Friday, March 29, 2013

Historical Returns for the S&P 400 Midcap Index (Updated Through 2012)

The S&P 400 Midcap Index is the most widely-followed U.S. Midcap stock market index.  This index was first introduced in June 1991.  I have previously posted charts with annual returns through 2007, 2008, 2009, 2010, and 2011. The chart below shows calendar-year returns between 1992 and 2012 (click on the chart for a larger view).  The chart below also shows five-year annualized returns, starting with the fifth full calendar year of the existence of the S&P 400 Midcap Index (i.e., 1996),  ten-year annualized returns, and fifteen-year annualized returns.

As illustrated, the S&P 400 Midcap Index rebounded in 2012 from a down year in 2011, rising about 17.88%.  The annualized return of the Index from 1992-2012 was about 11.28%, the 5-year annualized return through 2012 was about 5.15%, the 10-year annualized return through 2012 were about 10.53%, and the 15-year annualized return were about 9.14%. The total return (including reinvested dividends) between December 31, 1991 and December 31, 2012 was about 842.87%.

I am a fan of midcap stocks and recommend that any long-term investor seriously consider investing money in midcap stocks, such as those tracking the S&P 400 Midcap Index (e.g., the Midcap SPDR ETF (symbol: MDY) tracks the S&P 400 Midcap Index). Midcaps tend to provide higher returns over time than large cap stocks, such as those comprising the S&P 500 Index, although such stocks are generally more volatile over shorter time periods.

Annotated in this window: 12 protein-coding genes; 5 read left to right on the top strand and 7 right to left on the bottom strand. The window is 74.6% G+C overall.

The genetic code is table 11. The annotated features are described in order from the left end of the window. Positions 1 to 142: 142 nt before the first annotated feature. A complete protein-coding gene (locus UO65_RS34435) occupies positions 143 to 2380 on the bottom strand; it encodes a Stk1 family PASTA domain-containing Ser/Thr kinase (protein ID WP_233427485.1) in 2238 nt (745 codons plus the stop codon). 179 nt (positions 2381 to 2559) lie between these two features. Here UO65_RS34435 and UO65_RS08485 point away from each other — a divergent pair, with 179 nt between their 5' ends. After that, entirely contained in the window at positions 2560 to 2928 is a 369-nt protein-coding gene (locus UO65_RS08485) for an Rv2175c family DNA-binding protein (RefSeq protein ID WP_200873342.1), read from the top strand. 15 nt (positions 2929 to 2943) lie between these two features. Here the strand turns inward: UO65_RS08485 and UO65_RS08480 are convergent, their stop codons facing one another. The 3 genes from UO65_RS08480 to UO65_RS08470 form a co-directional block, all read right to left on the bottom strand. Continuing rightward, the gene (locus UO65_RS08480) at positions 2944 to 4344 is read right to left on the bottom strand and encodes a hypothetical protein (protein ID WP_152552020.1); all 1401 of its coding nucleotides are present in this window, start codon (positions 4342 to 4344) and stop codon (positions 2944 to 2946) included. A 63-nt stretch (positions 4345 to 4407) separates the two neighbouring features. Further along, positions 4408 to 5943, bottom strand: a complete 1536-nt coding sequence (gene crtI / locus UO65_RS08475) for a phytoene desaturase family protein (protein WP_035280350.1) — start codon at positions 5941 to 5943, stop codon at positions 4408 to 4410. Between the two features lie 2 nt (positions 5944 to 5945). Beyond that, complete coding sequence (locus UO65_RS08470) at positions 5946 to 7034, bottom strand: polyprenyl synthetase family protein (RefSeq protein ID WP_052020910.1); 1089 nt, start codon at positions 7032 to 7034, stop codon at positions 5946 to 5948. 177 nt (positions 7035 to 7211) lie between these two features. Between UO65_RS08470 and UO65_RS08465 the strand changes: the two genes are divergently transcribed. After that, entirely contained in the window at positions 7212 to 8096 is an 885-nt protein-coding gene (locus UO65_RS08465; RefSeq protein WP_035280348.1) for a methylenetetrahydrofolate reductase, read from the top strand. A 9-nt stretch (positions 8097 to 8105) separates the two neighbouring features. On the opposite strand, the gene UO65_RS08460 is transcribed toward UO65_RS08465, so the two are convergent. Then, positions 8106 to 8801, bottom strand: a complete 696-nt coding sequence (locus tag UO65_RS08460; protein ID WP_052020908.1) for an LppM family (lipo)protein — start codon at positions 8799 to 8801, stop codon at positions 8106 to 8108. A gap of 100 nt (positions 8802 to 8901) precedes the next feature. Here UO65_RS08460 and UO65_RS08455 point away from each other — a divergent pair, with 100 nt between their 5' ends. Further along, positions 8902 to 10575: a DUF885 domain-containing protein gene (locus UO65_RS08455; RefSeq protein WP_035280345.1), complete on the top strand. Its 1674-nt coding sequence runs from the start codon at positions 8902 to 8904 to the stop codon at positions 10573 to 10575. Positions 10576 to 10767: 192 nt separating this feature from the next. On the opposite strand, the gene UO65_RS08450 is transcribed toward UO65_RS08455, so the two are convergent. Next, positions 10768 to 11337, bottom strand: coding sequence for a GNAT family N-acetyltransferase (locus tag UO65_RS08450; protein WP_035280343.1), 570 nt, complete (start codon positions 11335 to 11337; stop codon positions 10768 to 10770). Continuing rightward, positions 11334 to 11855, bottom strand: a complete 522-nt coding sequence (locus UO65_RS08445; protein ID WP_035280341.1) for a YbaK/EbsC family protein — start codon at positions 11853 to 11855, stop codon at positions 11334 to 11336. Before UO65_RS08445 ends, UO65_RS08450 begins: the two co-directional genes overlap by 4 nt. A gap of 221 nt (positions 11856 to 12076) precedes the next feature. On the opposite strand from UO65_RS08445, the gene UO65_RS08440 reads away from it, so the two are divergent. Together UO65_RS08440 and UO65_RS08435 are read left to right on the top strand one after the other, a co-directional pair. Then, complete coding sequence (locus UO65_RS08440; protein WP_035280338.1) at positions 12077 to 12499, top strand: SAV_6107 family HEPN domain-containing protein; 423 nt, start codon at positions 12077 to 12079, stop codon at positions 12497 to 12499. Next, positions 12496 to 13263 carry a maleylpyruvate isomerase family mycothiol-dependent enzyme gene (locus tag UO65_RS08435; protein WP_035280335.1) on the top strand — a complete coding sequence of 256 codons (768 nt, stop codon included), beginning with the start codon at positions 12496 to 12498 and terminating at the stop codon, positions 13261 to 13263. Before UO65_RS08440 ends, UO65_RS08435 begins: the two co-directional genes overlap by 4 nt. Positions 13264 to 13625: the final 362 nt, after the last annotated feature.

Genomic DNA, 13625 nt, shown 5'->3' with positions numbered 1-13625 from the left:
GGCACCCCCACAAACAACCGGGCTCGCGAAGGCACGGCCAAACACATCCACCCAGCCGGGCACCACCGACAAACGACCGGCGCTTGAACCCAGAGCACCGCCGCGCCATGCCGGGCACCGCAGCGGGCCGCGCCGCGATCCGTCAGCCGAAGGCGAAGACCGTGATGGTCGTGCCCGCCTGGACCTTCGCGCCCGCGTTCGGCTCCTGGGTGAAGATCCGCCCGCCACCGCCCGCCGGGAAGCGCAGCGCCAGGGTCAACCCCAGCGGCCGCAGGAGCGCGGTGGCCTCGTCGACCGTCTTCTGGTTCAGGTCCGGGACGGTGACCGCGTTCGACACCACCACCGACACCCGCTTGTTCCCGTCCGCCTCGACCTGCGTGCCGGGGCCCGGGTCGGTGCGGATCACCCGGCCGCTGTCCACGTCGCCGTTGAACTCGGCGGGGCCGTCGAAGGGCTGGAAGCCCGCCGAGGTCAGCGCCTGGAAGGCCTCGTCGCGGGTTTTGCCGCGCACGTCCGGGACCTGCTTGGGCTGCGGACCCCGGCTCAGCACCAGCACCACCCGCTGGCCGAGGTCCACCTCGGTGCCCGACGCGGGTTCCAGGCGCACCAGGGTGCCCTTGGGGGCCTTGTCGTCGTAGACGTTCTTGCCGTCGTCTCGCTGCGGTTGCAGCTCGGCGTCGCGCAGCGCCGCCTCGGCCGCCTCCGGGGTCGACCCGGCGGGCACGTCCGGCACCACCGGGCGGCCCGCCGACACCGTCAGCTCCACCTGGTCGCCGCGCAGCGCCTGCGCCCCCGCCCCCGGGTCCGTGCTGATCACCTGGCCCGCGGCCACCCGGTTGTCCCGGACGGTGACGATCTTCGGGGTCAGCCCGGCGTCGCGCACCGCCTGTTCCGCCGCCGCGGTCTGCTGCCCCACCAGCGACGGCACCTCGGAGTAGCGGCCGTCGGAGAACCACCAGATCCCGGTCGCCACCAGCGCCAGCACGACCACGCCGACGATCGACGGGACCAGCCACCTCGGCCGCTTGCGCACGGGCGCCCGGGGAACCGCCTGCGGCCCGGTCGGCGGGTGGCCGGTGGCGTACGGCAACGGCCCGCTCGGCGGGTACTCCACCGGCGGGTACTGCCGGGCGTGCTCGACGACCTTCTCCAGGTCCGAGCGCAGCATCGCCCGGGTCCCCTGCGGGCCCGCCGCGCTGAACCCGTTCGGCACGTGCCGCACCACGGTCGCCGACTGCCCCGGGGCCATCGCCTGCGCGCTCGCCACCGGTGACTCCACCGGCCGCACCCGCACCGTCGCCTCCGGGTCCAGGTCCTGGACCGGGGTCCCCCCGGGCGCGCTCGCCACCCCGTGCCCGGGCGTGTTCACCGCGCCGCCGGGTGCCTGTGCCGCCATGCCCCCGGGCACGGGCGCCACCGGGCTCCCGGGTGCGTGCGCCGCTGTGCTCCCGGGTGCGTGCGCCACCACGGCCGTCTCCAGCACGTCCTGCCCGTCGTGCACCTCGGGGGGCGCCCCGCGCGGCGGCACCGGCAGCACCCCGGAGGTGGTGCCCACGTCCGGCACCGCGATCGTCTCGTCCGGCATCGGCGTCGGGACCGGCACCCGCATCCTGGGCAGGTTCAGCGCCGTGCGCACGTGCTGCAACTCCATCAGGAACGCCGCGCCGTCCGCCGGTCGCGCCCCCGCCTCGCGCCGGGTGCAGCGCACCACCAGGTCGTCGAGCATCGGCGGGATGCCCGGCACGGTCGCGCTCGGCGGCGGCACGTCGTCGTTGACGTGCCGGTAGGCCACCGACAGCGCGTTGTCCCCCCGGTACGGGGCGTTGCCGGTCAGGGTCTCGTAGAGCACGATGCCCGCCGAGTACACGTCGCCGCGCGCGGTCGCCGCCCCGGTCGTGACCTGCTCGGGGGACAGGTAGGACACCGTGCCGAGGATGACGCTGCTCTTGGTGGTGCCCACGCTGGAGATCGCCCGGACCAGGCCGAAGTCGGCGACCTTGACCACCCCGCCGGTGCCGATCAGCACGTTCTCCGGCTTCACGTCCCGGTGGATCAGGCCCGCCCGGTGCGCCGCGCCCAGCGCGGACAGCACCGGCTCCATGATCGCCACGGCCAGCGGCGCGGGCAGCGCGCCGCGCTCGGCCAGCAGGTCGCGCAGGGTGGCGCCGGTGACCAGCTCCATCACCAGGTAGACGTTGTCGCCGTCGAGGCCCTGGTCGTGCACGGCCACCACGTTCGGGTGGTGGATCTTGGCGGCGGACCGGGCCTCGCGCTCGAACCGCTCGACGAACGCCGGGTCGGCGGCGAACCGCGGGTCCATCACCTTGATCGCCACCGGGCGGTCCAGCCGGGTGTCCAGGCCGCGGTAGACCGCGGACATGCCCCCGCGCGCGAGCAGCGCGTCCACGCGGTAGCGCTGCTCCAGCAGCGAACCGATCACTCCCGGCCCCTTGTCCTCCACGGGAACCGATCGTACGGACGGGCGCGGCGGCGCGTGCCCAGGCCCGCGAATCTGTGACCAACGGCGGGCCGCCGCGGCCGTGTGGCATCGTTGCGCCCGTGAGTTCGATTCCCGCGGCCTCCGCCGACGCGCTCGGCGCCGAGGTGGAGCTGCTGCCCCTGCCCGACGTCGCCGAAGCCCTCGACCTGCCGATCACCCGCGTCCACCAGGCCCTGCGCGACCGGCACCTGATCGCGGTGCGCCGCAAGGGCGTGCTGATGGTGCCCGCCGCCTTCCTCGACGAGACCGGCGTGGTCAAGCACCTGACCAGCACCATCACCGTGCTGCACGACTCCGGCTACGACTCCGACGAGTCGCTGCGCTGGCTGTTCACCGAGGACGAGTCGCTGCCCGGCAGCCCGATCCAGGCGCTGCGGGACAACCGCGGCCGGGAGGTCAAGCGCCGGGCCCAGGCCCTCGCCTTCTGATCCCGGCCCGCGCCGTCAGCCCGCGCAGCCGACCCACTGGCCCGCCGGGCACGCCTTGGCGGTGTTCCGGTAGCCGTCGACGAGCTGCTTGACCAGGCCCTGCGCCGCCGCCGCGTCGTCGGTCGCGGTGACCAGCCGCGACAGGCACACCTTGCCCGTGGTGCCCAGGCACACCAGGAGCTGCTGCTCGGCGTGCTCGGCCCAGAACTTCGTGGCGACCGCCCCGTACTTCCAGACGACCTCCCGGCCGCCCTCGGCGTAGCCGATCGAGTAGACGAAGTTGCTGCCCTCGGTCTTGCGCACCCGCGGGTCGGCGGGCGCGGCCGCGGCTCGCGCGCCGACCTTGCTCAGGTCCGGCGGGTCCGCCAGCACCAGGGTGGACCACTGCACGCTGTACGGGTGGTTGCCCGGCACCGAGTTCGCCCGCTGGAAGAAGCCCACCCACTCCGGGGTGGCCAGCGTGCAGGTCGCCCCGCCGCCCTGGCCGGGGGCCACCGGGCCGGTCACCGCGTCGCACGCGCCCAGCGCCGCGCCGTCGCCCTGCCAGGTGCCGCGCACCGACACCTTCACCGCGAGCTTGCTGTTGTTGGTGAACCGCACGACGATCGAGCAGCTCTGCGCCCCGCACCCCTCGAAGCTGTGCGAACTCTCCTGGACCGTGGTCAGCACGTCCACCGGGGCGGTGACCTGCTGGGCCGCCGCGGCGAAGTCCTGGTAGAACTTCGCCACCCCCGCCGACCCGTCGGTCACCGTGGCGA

** I have posted an updated chart for the period between 1992-2014.

Saturday, March 02, 2013

Historical Annual Returns for the S&P 500 Index - Updated Through 2012

2012 was a good rebound year for practically all U.S. equity indexes, including the S&P 500 Index, which had a total return of about 16.0%.   The market was driven higher as a result of somewhat improved economic growth as well as currency devaluation caused by the Federal Reserve pumping money into the U.S. economy. 

Standard & Poor's introduced its first stock market index in 1923 and created the S&P 500 Index in 1957.  The charts below (click on individual charts for a larger view) show annual total returns for the S&P 500 Index (and its predecessor S&P 90 Index) between 1926 and 2012.  The annualized return for the S&P 500 Index (and its predecessor S&P 90 Index) between 1926 and 2012 was about 9.84%.  The 5-year annualized return through the end of 2012 was about 1.66%, one of the worst 5-year annualized returns shown on the charts below, although it is an improvement over the -0.25% 5-year annualized return through 2011.  The 10-year annualized return through 2012 was about 7.10%, a major improvement over the weak 2.92% returns recorded in the 10-year period ending in 2011.

According to the Wall Street Journal, as of March 1, 2013, the P/E ratio of the S&P 500 Index based on estimated earnings over the next 12 months is approximately 13.68. As I have previously discussed, the average P/E ratio of the S&P 500 Index and other large caps stocks has been around 16 based on data dating back to the 1800s, so the S&P 500 Index may have some room to grow again in 2013 if the economy continued to strengthen. As of March 1, 2013 the S&P 500 Index (including reinvested dividends) is up about 6.86% so far this year.









I have posted an updated chart for the returns of the S&P 500 Index during the period between 1926-2015.